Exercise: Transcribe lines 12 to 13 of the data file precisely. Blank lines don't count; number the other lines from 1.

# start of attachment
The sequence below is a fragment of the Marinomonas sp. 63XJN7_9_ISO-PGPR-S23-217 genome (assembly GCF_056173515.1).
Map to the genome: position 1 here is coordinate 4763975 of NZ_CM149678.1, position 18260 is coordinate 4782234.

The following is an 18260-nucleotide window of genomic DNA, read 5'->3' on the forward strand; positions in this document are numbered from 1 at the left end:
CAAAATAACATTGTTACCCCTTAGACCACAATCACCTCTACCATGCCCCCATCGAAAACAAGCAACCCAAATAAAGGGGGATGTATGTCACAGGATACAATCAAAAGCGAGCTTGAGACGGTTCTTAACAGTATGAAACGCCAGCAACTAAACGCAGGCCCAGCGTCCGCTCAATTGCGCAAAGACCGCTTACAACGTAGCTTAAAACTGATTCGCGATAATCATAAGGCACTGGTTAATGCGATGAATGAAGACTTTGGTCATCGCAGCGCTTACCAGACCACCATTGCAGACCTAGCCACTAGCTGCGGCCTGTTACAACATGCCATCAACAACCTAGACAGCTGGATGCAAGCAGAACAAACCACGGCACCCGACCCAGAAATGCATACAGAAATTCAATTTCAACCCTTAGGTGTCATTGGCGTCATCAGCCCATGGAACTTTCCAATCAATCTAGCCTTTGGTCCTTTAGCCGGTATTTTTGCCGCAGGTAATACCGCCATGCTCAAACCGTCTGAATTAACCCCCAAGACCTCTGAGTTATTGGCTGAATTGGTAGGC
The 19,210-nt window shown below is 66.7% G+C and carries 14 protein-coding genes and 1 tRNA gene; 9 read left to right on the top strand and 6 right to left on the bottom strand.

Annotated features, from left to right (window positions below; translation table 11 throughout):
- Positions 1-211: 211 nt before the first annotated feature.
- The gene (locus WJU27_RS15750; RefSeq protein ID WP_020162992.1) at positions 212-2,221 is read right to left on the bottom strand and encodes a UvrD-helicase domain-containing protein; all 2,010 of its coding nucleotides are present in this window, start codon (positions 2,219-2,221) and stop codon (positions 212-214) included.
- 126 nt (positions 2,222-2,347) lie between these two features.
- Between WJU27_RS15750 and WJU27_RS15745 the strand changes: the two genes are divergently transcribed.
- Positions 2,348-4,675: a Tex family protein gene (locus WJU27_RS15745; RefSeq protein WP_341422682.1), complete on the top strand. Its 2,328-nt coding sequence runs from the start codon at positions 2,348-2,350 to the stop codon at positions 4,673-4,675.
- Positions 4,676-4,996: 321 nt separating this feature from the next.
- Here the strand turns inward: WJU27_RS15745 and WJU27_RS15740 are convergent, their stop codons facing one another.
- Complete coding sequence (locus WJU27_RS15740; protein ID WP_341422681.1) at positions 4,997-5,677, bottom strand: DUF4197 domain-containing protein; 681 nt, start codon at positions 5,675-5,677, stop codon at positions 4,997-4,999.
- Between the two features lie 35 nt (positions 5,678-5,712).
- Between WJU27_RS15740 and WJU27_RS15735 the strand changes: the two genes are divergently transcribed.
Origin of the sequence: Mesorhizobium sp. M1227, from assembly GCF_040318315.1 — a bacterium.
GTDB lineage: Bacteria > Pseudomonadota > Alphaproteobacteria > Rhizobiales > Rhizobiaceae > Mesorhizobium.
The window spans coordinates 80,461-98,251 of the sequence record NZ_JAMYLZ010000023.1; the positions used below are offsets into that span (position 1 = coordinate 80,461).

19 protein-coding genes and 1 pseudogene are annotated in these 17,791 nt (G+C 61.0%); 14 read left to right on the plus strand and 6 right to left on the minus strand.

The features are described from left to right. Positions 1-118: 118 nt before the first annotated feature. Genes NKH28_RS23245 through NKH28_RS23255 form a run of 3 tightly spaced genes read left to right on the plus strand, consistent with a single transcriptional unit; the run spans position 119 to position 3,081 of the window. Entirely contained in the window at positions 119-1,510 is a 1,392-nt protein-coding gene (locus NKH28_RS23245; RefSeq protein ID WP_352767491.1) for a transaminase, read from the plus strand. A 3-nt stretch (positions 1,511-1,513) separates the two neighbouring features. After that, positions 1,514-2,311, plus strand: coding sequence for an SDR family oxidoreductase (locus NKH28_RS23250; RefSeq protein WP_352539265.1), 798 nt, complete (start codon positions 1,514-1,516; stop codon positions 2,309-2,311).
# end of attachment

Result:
- Positions 4,676-4,996: 321 nt separating this feature from the next.
- Here the strand turns inward: WJU27_RS15745 and WJU27_RS15740 are convergent, their stop codons facing one another.